Relocating and Retaining Key Staff in China

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By Jonathan Tse

Jul. 27 – Over the last decade, less developed regions in China have experienced massive brain drain as workers seeking new opportunities have traditionally flocked to richer coastal cities. More recently however, as companies have been drawn inland towards smaller cities where operational costs are generally lower, these smaller inland cities can now offer attractive opportunities when compared with some of the coastal first tier cities. And with inflation causing the price of goods and resources to surge, many of China’s first tier cities are seeing a reverse brain drain effect whereby skilled workers are returning to their hometowns. Further adding to the problem is the growing trend of young Chinese employees constantly job hopping just for a small pay rise. As such, companies all over China are struggling to attract and retain talented individuals in locations where they are most needed. In response, many employers keen on staff retention are now starting to offer highly competitive remuneration packages with extensive fringe benefits to compensate their staff for relocating.

Fringe benefits refer to compensation provided to employees on top of base salaries and can include anything from a take-home computer to a serviced apartment. Traditionally, it was expatriates who enjoyed generous compensation packages with various allowances and benefits. However, due to a growing demand for skilled local workers, more and more Chinese employees have gained greater bargaining power and are demanding more fringe benefits.

Although it is often simpler for both the employer and the employee to forgo fringe benefits in exchange for a higher base salary, it is not always financially feasible for the employer to do so. Fringe benefits offer a form of compensation that is appealing to the employee and practical for the employer. Many fringe benefits such as insurance indemnities and housing funds are deductible in the calculation of corporate income tax (CIT) and individual income tax (IIT), details of which will be discussed later in the article. But perhaps more importantly, and particularly in China, the offer of fringe benefits is a gesture that shows employees they are valued and looked after by the company.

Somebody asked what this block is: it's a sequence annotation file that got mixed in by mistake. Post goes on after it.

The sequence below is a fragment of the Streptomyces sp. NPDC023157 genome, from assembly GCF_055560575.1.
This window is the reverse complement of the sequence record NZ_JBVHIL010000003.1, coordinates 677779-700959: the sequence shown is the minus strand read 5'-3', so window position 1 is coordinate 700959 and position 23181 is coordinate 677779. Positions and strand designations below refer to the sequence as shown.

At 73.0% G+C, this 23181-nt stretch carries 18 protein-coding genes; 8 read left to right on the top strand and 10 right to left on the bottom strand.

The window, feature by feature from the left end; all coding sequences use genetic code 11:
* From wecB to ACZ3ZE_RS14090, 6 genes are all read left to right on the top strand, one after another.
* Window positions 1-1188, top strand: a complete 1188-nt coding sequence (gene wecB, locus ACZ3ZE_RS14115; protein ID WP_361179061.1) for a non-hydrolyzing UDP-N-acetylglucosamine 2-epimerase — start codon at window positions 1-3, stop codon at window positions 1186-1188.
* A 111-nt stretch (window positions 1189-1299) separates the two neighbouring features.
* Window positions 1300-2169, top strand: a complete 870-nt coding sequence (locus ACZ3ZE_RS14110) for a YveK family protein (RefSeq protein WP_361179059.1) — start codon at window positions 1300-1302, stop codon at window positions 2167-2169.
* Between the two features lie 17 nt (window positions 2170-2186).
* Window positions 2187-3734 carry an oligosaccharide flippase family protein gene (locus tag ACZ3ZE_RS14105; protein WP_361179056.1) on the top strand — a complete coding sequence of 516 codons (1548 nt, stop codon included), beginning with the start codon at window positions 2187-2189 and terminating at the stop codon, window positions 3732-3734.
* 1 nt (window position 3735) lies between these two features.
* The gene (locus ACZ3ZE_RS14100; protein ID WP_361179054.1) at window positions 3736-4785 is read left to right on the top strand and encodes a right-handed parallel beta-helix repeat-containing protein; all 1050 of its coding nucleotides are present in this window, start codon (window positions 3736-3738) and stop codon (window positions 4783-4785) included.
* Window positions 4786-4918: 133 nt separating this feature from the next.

So how can employers ensure their benefit packages are competitively structured? The U.S.-China Business Council recommends that employers should try to understand the employees’ concerns, so that benefit packages can be tailored to meet their needs.

In general, Chinese workers tend to prefer short-term cash compensation, as many of them work in cities only temporarily and plan to return to their hometowns once they have saved some money. Therefore, cash-based benefits on top of base salaries such as bonuses and allowances can be particularly attractive to Chinese employees.

For instance, most Chinese employers make an annual bonus payment around the time of Chinese New Year as a show of gratitude. Performance-related bonuses are also growing in popularity, especially among younger Chinese workers, as they are an effective way of motivating staff without adding to the company’s financial burden.

Employers based in larger cities can attract migrant Chinese workers by offering them assistance in their hukou applications. The current hukou system distinguishes Chinese citizens as either urban or rural residents, entitling or restricting the holder from state benefits such as subsidized public housing, healthcare or education for their children. Certain cities even restrict non-locals from registering their vehicles and purchasing property. In effect, the hukou system restricts individuals from relocating freely and affects the welfare of the employee’s whole family. As such, hukous from larger cities such as Shanghai are highly desirable and employers can address the Chinese employees’ concerns by assisting them in obtaining an urban hukou.

In the past, foreign employees were offered a hardship allowance for relocating to China. These are now uncommon, as the quality of life in China has improved significantly in recent years. However, relocation still causes many inconveniences for the foreign employee, and employers should try to address these when structuring benefit packages. Foreign employees usually seek a standard of living that is comparable to that of their home country. In particular, they will be concerned with their children’s education in China. Therefore, many employers offer their foreign employees a relocation bonus and various allowances such as accommodation and education, to compensate them for adapting to such a different environment.